Biodiversity reporting in South Africa: corporate disclosures in the mining and food sectors

Mansoor, Hafsa
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Biodiversity is facing mass extinction and this is recognised as an increasingly important issue worldwide. Factors such as industrial activities, overpopulation, urbanisation and global warming contribute significantly to the increasing dangers. Many companies operate in the world’s most biodiverse regions, yet a lack in regulatory frameworks and knowledge of biodiversity has introduced significantly high biodiversity-related risks for these companies. Despite the increasing importance of the issue, corporations are shying away from accountability for their impact on biodiversity. In this thesis, the integrated and sustainability reports of the top 10 companies listed on the Johannesburg Stock Exchange from the mining and food sectors are analysed. These reports are analysed in order to determine the location and extent of biodiversity disclosures, as well as to illustrate the nature of biodiversity disclosures presented. It was found that biodiversity-related disclosures are minimal and where such disclosures are available, they are vague and refrain from holding the corporations accountable. In addition, there is an increasing trend of biodiversity-related disclosures in the sustainability reports. The study also takes a closer look at the nature of biodiversity disclosure. This research contributes to a small body of existing research in the field and is the first study to examine biodiversity disclosures in South Africa.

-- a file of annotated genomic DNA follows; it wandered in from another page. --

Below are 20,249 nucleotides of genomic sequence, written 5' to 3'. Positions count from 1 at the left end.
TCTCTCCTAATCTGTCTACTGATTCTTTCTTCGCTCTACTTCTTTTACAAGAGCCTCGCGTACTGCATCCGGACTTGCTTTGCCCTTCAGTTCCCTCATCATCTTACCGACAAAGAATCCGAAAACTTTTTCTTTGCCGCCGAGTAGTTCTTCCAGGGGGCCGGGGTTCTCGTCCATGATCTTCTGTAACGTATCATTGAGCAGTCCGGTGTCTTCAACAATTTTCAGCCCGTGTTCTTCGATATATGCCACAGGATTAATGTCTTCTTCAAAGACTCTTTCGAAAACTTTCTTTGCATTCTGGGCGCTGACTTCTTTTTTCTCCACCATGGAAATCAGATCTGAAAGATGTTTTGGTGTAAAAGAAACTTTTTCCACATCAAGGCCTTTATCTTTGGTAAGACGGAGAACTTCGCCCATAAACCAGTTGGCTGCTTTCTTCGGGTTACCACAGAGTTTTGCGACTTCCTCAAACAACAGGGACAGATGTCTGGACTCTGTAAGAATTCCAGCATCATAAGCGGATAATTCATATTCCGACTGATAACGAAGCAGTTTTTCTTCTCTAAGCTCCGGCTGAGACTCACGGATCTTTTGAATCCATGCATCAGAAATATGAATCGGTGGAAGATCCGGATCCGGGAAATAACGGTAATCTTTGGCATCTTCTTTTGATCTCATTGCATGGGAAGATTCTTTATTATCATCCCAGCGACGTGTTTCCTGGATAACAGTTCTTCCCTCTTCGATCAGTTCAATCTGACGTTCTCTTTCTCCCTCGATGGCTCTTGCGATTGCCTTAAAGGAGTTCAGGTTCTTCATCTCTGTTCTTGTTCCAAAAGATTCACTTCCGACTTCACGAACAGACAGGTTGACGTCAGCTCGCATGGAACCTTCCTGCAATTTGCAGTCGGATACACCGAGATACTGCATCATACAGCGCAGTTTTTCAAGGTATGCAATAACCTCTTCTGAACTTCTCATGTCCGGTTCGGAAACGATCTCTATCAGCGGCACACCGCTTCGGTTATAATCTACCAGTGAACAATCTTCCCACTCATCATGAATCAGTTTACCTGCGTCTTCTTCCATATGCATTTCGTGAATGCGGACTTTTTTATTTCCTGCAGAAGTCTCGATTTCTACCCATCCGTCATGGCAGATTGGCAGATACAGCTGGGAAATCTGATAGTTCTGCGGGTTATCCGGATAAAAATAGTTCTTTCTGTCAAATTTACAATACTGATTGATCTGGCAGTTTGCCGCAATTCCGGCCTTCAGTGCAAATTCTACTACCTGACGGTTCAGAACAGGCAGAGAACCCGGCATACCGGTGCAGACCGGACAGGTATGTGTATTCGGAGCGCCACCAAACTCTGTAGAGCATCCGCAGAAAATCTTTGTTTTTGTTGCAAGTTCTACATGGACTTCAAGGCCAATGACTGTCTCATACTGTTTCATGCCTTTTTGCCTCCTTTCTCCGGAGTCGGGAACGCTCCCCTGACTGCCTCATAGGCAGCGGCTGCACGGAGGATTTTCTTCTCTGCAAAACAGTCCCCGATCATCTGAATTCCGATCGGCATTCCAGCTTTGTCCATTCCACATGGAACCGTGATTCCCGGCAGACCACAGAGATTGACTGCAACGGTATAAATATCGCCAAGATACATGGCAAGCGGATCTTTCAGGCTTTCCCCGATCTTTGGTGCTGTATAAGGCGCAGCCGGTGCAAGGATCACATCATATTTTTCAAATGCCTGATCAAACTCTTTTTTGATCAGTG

A research report submitted In partial fulfilment of the requirements for the degree of A Master of Commerce (Accountancy) University of the Witwatersrand 2015